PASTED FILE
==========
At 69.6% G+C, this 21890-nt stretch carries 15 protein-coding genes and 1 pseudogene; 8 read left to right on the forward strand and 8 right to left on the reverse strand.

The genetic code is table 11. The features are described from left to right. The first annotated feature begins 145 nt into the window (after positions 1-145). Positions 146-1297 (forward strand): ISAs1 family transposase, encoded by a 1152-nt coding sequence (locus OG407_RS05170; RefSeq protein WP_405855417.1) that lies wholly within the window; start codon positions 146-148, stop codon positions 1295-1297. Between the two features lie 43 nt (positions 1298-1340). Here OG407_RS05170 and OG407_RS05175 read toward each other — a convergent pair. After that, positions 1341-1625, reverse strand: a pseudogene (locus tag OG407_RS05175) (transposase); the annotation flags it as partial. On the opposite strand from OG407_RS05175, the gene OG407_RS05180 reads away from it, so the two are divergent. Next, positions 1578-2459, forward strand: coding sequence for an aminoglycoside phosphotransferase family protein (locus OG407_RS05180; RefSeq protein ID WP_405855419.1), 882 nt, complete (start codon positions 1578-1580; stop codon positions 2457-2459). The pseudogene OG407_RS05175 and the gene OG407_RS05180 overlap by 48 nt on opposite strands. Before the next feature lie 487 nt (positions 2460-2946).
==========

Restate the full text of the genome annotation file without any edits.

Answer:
At 69.6% G+C, this 21890-nt stretch carries 15 protein-coding genes and 1 pseudogene; 8 read left to right on the forward strand and 8 right to left on the reverse strand.

The genetic code is table 11. The features are described from left to right. The first annotated feature begins 145 nt into the window (after positions 1-145). Positions 146-1297 (forward strand): ISAs1 family transposase, encoded by a 1152-nt coding sequence (locus OG407_RS05170; RefSeq protein WP_405855417.1) that lies wholly within the window; start codon positions 146-148, stop codon positions 1295-1297. Between the two features lie 43 nt (positions 1298-1340). Here OG407_RS05170 and OG407_RS05175 read toward each other — a convergent pair. After that, positions 1341-1625, reverse strand: a pseudogene (locus tag OG407_RS05175) (transposase); the annotation flags it as partial. On the opposite strand from OG407_RS05175, the gene OG407_RS05180 reads away from it, so the two are divergent. Next, positions 1578-2459, forward strand: coding sequence for an aminoglycoside phosphotransferase family protein (locus OG407_RS05180; RefSeq protein ID WP_405855419.1), 882 nt, complete (start codon positions 1578-1580; stop codon positions 2457-2459). The pseudogene OG407_RS05175 and the gene OG407_RS05180 overlap by 48 nt on opposite strands. Before the next feature lie 487 nt (positions 2460-2946).